Article Date: 7/1/2006

contact lens materials
Choose Your Material Wisely With Specialty Contact Lenses
BY JEFF SCHAFER, OD, MS

Fitting patients who have keratoconus, particularly in advanced stages of the disease, can be challenging to both novice and experienced contact lens fitters. Often many diagnostic lenses are meticulously evaluated, best corrected vision is measured through careful over-refractions and complicated sag calculations are computed all while considering base curves, optic zone sizes and peripheral curve designs. Choosing the material for these carefully designed lenses is often the last, yet very important, step in this complicated process. The material you choose may determine lens success or failure by impacting corneal physiology, patient comfort and vision.

A Dramatic Improvement

I still remember the case that taught me this lesson the hard way. During my fellowship, I was fitting a young man who had keratoconus and had driven eight hours to be examined at our practice. He'd seen countless practitioners who were unable to help him. He'd been given a leave of absence from nursing school to correct his vision because his condition was negatively affecting his ability to complete his clinical rotations.

He presented already wearing a piggyback design, but the GPs would frequently decenter and dislodge, and his best-corrected vision was 20/50. After several attempts with multiple lens designs including piggyback and semi-sclerals, we achieved success with a piggyback cut-out soft lens carrier with a GP lens on top.

The young man rattled off the 20/15 line, which brought tears to his eyes as well as to his family members who had made the trip with him. We ordered lenses and I saw him two weeks later to dispense his new lenses.

After applying his new lenses, I confidently displayed the chart only to realize that he couldn't see better than 20/50. He was disappointed, and I was confused. I verified his new lenses and the diagnostic lenses, but the parameters were correct. I put the diagnostic lenses back on his eye and he read 20/15 immediately. After some pondering I realized that the only difference between these identical lenses was the material. The diagnostic lenses were PMMA, and the new lenses were a high-Dk material. The new lenses were flexing much more than the diagnostic lenses, which dramatically reduced his vision.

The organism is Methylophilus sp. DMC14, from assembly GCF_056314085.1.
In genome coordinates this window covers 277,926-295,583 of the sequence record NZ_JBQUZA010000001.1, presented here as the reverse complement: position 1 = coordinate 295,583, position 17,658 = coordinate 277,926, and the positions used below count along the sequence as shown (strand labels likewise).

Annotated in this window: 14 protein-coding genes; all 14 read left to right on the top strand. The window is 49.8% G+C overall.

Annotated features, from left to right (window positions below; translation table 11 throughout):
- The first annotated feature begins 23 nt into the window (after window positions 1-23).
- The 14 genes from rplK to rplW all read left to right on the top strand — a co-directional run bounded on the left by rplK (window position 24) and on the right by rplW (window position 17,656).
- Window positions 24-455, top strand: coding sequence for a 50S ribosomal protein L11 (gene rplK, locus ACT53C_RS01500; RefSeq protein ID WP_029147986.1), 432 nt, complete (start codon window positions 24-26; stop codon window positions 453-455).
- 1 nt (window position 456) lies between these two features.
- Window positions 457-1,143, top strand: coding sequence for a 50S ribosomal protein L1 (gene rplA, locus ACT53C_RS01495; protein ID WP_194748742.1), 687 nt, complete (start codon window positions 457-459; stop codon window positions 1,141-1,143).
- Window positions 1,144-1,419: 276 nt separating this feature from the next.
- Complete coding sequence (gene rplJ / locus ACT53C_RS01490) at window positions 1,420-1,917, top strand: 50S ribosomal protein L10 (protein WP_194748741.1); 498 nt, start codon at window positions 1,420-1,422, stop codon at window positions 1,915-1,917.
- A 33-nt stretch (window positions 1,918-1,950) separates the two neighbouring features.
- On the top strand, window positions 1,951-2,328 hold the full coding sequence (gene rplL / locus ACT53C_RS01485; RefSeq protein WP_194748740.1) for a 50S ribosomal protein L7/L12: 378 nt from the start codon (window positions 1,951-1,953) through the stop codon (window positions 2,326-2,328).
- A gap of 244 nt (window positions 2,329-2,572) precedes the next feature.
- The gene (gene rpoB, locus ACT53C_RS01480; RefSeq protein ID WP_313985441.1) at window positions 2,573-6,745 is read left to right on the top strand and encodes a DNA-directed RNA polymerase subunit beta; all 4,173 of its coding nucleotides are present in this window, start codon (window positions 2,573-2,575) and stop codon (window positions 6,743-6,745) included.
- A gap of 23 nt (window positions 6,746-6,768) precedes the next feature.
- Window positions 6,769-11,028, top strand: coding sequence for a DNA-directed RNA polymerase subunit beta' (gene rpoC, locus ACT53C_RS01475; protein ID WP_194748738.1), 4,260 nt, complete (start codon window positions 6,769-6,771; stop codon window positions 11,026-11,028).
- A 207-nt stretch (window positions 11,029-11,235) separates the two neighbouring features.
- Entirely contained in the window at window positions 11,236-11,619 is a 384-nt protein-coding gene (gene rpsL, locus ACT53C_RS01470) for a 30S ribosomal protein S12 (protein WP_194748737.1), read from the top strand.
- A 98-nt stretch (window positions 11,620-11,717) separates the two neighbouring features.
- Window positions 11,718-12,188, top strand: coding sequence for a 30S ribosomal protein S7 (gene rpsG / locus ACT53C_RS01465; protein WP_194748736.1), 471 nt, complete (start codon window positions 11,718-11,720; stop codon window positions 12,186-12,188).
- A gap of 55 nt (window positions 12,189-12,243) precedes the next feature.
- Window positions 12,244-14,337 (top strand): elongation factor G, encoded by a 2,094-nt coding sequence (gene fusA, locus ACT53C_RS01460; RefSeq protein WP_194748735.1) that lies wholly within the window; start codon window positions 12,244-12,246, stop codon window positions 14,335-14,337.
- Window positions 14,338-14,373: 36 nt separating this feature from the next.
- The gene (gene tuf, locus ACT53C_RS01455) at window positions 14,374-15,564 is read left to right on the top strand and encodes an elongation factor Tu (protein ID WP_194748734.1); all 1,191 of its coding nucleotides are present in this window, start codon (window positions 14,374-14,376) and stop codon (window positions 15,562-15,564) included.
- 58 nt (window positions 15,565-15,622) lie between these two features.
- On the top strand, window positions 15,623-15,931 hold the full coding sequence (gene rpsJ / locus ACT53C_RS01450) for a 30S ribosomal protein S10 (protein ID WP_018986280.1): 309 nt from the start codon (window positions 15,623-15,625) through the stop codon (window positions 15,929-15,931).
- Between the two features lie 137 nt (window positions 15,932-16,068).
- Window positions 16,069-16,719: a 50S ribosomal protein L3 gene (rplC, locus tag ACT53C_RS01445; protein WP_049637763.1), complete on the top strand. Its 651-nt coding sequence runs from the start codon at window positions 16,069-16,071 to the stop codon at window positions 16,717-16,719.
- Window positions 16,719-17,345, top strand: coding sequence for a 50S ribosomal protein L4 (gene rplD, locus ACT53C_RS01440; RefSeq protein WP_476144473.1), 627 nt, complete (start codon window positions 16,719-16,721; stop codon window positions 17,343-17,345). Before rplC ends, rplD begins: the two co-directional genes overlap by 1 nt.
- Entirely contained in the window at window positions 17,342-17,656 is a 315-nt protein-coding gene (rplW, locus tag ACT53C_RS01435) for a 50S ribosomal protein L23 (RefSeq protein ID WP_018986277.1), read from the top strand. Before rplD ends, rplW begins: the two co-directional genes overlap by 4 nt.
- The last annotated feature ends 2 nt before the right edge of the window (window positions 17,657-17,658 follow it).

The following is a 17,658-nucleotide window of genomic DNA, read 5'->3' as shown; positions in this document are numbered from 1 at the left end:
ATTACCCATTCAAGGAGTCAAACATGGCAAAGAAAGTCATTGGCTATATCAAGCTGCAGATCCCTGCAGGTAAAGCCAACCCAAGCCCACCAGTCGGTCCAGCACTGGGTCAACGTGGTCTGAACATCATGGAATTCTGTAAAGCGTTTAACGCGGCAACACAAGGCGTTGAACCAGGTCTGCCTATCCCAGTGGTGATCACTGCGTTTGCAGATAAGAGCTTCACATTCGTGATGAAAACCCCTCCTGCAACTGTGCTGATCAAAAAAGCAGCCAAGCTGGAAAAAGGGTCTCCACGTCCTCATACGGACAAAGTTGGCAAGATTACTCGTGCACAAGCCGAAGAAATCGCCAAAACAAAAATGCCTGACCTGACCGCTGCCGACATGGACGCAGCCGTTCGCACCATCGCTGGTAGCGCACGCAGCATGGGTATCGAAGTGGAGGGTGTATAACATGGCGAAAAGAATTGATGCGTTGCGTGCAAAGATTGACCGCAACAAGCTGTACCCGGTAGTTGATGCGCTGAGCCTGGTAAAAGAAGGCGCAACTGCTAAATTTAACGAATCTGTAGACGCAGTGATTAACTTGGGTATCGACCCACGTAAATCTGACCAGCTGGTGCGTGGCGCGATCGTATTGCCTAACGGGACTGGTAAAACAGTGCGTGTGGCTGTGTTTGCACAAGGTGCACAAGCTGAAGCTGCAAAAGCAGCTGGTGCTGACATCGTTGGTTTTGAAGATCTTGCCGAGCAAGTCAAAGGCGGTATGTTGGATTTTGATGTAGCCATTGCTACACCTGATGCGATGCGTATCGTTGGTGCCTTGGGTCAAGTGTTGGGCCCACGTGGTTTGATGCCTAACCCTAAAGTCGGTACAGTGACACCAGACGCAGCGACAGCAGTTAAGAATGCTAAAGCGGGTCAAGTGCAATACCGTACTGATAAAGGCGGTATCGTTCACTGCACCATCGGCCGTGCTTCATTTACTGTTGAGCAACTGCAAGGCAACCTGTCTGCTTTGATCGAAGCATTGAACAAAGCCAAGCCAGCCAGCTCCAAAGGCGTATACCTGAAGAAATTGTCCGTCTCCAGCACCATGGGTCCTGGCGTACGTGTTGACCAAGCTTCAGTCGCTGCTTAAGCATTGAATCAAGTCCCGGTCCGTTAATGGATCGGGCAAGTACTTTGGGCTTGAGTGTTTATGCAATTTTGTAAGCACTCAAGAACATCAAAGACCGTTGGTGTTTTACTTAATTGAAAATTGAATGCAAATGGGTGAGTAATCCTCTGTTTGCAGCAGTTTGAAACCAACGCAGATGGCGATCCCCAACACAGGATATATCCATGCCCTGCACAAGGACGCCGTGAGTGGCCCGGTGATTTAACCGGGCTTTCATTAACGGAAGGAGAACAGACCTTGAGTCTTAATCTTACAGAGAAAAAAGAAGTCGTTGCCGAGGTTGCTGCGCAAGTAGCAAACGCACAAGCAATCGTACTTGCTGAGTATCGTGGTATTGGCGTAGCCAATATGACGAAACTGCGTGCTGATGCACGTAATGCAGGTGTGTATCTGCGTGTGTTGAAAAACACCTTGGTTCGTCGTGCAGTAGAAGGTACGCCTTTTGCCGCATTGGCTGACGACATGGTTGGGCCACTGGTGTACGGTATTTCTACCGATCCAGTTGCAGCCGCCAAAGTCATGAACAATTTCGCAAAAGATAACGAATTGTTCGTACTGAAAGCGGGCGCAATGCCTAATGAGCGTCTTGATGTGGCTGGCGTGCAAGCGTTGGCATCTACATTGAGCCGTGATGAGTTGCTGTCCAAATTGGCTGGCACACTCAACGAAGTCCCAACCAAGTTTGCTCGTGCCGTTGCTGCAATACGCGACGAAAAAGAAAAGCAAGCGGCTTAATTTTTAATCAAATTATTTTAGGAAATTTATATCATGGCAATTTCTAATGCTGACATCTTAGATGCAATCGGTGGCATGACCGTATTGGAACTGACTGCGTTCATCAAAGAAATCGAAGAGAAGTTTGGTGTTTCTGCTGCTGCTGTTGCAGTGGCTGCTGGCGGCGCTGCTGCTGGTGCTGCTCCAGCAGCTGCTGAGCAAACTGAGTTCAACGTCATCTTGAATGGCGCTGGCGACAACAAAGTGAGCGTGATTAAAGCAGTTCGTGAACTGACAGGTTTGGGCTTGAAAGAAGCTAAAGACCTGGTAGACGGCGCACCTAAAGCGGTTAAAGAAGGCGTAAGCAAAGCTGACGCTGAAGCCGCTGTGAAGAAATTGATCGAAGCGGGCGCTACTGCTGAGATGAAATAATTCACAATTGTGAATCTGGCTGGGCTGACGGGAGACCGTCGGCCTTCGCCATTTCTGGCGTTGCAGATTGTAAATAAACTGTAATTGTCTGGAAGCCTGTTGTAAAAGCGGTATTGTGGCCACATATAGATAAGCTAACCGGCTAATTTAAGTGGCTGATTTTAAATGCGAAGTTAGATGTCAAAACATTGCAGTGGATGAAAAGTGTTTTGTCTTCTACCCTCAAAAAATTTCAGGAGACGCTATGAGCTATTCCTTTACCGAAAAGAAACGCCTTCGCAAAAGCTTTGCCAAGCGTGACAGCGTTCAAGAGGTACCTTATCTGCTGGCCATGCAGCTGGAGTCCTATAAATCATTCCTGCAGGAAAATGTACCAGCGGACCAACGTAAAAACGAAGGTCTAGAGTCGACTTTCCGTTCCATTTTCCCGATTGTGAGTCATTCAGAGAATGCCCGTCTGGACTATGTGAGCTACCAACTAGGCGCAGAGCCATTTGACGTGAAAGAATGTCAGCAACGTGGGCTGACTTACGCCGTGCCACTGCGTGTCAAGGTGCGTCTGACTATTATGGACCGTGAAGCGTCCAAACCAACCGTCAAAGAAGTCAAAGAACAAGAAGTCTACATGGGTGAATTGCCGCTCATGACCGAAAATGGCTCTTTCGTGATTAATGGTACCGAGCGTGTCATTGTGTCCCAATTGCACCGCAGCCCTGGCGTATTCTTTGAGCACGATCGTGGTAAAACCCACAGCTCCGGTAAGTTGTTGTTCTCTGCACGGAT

We reordered the patient's lenses in a stiffer, lower-Dk material and a slightly increased center thickness, which resulted in 20/15 VA.

Maximizing Success

Carefully selecting a material will maximize your chances of success when fitting specialty designed lenses. Changing materials with your keratoconus and irregular cornea patients can affect not only oxygen transmissibility and wettability, but also the visual outcome by prohibiting, or enhancing, lens flexure.

I typically use low to moderate Dk materials such as Boston ES (Bausch & Lomb) and Fluoroperm 30 or 60 (Paragon Vision Sciences) with routine keratoconic patients to provide wettability and comfort and minimize flexure. I generally piggyback a keratoconic patient when adequate comfort or centration of the GP lens alone can't be achieved. I almost exclusively choose silicone hydrogel materials for the soft lens carrier; unless I need a countersunk front surface, then I use the Flexlens piggyback cut-out by X-Cel in hioxifilcon B material.

When piggybacking and fitting keratoconus patients who are status-post penetrating keratoplasty, I prefer higher Dk GP materials such as Menicon Z (Menicon) and Boston XO (B&L). In these cases, maximizing oxygen transmissibility is crucial to maintain adequate corneal physiology.

Dr. Schafer is a clinical assistant professor and chief of the contact lens service at The Ohio State University College of Optometry.



Contact Lens Spectrum, Issue: July 2006